View from India
In February 2022, a hijab row erupted in the southern Indian state of Karnataka. A group of young Muslim women, who wanted to wear the head covering inside their college classrooms, was denied entry on the grounds of breaching the institute’s uniform policy. Following protests and counter-protests, the Karnataka government – which is led by the Hindu nationalist Bharatiya Janata Party – issued an order ruling against the wearing of hijab in educational institutions. Aggrieved students filed a petition in the state high court, which ruled against them.
The matter went up to the Indian Supreme Court, which in October 2022 only managed a split verdict in the case – which means that the debate continues to rage in the country.
Meanwhile, a month earlier, almost 3,000 kilometres away in Iran, a very different hijab controversy erupted, following the death of a 22-year-old woman, after the country’s morality police apprehended her for not wearing a hijab.
Eyewitnesses reported that Mahsa Amini, a Kurdish woman, was beaten after she was picked up in a police van. The police denied the allegations, saying Amini’s death was due to a ‘sudden heart problem’; her family insisted she had been in excellent health. Anger erupted across Iran as women – and supportive men – took to the streets. Amini’s death came to symbolize the state oppression of women across the world.
What a woman chooses to wear or not wear is her choice. For some women the hijab is a religious-patriarchal imposition and they have the right to reject it. For others, the choice to be able to don it should also be a right. This is a woman’s personal space – and by dictating what she should or should not wear, and where, the state is wandering into the grey areas of the privacy and freedoms of its citizens.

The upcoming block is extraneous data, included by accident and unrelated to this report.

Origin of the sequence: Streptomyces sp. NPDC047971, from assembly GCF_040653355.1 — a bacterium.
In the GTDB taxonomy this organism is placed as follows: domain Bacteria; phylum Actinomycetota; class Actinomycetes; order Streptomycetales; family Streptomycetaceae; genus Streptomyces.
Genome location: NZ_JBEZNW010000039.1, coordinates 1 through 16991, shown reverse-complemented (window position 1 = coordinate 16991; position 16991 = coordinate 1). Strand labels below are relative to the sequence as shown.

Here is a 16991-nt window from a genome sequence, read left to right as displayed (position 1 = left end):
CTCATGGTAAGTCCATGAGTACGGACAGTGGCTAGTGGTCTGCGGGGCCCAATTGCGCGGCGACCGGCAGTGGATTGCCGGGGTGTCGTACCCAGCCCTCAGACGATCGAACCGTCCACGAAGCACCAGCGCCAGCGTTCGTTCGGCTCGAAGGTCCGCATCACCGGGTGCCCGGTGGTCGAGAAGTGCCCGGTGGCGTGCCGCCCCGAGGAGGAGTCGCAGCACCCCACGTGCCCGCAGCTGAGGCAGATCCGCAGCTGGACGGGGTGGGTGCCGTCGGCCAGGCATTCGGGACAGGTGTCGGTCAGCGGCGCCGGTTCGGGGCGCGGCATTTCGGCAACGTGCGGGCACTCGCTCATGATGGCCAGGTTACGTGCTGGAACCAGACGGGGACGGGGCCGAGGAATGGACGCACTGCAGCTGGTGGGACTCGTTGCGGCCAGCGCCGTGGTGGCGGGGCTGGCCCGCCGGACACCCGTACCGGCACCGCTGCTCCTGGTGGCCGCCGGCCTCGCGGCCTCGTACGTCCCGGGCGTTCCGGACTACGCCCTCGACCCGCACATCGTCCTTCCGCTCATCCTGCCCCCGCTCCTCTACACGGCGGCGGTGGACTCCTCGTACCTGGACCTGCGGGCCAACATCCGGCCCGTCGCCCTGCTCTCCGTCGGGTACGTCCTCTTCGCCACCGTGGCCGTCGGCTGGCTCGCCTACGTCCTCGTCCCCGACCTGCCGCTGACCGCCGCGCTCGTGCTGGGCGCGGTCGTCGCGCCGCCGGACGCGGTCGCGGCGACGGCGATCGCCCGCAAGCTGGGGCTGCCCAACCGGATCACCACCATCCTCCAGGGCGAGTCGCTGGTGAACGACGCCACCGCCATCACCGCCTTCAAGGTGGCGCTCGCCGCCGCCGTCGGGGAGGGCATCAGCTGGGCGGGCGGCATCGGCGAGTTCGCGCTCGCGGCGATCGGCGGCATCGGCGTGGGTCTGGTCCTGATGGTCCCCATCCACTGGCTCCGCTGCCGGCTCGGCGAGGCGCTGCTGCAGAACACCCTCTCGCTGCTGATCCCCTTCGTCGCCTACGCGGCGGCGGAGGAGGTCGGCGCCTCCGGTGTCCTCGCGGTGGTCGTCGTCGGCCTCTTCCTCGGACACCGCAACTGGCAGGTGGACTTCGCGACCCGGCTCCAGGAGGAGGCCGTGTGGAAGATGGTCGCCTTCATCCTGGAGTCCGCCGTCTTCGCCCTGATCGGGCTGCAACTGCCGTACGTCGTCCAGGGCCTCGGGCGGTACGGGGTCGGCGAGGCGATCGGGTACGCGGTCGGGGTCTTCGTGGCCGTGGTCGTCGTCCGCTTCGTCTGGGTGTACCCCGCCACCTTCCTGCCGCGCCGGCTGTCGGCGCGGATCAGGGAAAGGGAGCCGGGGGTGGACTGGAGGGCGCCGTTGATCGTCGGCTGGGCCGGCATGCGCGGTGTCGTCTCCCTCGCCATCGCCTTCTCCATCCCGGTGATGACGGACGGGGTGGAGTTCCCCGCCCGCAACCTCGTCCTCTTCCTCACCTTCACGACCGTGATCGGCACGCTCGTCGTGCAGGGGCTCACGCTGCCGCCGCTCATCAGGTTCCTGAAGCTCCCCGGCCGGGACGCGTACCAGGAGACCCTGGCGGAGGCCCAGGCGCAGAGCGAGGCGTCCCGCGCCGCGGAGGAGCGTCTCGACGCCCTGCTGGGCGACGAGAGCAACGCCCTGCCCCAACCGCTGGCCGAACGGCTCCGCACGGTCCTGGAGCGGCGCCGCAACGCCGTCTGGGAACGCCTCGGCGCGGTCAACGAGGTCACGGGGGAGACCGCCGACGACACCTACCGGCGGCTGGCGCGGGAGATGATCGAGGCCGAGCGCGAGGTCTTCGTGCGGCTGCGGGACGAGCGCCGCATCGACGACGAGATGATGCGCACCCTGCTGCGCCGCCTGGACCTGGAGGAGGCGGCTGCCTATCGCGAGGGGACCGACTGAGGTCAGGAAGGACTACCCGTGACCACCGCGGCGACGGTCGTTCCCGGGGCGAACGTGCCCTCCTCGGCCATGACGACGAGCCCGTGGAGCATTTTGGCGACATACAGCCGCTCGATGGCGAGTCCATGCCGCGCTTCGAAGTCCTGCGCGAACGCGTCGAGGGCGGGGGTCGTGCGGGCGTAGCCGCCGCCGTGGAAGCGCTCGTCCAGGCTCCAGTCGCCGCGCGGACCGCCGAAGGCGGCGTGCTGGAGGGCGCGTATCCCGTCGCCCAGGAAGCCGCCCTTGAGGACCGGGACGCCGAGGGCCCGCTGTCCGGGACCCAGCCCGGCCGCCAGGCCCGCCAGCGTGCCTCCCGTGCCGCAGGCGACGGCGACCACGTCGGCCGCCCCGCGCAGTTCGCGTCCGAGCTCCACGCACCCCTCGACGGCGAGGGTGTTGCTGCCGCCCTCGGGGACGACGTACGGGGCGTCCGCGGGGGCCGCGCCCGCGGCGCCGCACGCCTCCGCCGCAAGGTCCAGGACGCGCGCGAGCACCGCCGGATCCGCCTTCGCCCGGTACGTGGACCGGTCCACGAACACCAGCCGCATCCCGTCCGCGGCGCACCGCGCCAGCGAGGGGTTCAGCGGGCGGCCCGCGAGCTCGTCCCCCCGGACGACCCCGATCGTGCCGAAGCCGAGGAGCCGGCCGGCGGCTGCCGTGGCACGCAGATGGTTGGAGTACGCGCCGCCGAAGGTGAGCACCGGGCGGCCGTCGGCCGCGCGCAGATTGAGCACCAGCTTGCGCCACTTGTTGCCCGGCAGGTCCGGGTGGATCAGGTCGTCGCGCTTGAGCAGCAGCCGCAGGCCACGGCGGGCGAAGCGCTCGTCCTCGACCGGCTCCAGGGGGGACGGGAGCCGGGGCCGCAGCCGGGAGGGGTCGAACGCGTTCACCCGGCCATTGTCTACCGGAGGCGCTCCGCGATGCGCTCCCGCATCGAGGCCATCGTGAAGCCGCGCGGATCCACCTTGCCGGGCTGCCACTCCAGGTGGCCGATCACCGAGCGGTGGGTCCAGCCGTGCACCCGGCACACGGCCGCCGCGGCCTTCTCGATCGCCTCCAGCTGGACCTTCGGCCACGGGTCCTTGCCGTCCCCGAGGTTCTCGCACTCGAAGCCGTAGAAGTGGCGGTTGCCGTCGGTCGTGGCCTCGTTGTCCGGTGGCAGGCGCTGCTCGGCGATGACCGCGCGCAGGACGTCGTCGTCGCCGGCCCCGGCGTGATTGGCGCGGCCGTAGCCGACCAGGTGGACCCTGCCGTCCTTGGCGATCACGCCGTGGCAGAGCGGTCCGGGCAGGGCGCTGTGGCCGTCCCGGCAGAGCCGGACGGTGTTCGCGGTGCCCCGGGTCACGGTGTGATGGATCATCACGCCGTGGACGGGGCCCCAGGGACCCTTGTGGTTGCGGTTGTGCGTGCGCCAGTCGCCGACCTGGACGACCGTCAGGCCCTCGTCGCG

I stand with the women in Iran because the hijab is an imposition on their lives. When they burn the hijab and loosen their hair in public, I applaud them for resisting the suppression of their choice and agency. They risk penalties and worse.
In India, the ban on the hijab can rightly be viewed as yet another attack on the minority Muslim community and their freedom to practice their religion as guaranteed by India’s secular constitution.
What do women the world over want? To breathe easy – irrespective of what country they come from, their society or culture. They want the world to let them be, not define their worth in terms of their wombs or the honour of the clan that they supposedly carry in their vaginas. They do not want policing of their thoughts and actions, their choice and agency, what they choose to wear or not wear.
The hijab – as women in India and Iran have shown – can be a symbol of freedom as well as oppression.